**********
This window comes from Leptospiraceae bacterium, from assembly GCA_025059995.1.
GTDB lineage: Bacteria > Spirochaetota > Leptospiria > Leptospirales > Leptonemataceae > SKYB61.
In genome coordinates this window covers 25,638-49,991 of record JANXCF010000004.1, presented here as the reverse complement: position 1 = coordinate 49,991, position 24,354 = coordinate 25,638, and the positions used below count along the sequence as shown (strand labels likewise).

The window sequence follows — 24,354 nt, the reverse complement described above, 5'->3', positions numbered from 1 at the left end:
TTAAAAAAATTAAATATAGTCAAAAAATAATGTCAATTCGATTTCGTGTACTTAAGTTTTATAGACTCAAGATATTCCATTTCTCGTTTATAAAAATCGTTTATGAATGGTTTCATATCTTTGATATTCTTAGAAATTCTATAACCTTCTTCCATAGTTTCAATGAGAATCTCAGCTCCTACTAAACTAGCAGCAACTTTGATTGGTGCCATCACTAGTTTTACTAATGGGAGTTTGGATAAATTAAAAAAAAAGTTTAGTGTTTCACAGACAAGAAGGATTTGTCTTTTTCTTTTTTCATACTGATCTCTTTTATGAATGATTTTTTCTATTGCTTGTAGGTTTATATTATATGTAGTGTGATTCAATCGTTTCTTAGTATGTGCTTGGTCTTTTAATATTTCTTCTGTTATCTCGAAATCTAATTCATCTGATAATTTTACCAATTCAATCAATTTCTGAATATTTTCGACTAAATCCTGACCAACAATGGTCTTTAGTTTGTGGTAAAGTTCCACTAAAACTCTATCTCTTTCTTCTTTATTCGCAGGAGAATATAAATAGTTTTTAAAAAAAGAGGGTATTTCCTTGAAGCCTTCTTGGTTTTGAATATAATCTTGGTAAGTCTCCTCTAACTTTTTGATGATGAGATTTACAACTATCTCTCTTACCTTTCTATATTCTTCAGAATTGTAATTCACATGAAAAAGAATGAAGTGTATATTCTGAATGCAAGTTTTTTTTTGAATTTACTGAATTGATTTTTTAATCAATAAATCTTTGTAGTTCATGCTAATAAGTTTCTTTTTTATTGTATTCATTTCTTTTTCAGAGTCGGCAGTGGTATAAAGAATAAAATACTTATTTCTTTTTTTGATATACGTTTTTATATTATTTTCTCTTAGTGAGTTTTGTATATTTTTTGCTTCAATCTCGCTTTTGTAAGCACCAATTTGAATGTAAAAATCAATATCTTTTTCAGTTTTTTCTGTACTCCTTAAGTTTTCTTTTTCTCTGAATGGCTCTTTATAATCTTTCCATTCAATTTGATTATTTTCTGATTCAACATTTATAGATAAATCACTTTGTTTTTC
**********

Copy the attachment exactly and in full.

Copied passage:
This window comes from Leptospiraceae bacterium, from assembly GCA_025059995.1.
GTDB lineage: Bacteria > Spirochaetota > Leptospiria > Leptospirales > Leptonemataceae > SKYB61.
In genome coordinates this window covers 25,638-49,991 of record JANXCF010000004.1, presented here as the reverse complement: position 1 = coordinate 49,991, position 24,354 = coordinate 25,638, and the positions used below count along the sequence as shown (strand labels likewise).

The window sequence follows — 24,354 nt, the reverse complement described above, 5'->3', positions numbered from 1 at the left end:
TTAAAAAAATTAAATATAGTCAAAAAATAATGTCAATTCGATTTCGTGTACTTAAGTTTTATAGACTCAAGATATTCCATTTCTCGTTTATAAAAATCGTTTATGAATGGTTTCATATCTTTGATATTCTTAGAAATTCTATAACCTTCTTCCATAGTTTCAATGAGAATCTCAGCTCCTACTAAACTAGCAGCAACTTTGATTGGTGCCATCACTAGTTTTACTAATGGGAGTTTGGATAAATTAAAAAAAAAGTTTAGTGTTTCACAGACAAGAAGGATTTGTCTTTTTCTTTTTTCATACTGATCTCTTTTATGAATGATTTTTTCTATTGCTTGTAGGTTTATATTATATGTAGTGTGATTCAATCGTTTCTTAGTATGTGCTTGGTCTTTTAATATTTCTTCTGTTATCTCGAAATCTAATTCATCTGATAATTTTACCAATTCAATCAATTTCTGAATATTTTCGACTAAATCCTGACCAACAATGGTCTTTAGTTTGTGGTAAAGTTCCACTAAAACTCTATCTCTTTCTTCTTTATTCGCAGGAGAATATAAATAGTTTTTAAAAAAAGAGGGTATTTCCTTGAAGCCTTCTTGGTTTTGAATATAATCTTGGTAAGTCTCCTCTAACTTTTTGATGATGAGATTTACAACTATCTCTCTTACCTTTCTATATTCTTCAGAATTGTAATTCACATGAAAAAGAATGAAGTGTATATTCTGAATGCAAGTTTTTTTTTGAATTTACTGAATTGATTTTTTAATCAATAAATCTTTGTAGTTCATGCTAATAAGTTTCTTTTTTATTGTATTCATTTCTTTTTCAGAGTCGGCAGTGGTATAAAGAATAAAATACTTATTTCTTTTTTTGATATACGTTTTTATATTATTTTCTCTTAGTGAGTTTTGTATATTTTTTGCTTCAATCTCGCTTTTGTAAGCACCAATTTGAATGTAAAAATCAATATCTTTTTCAGTTTTTTCTGTACTCCTTAAGTTTTCTTTTTCTCTGAATGGCTCTTTATAATCTTTCCATTCAATTTGATTATTTTCTGATTCAACATTTATAGATAAATCACTTTGTTTTTC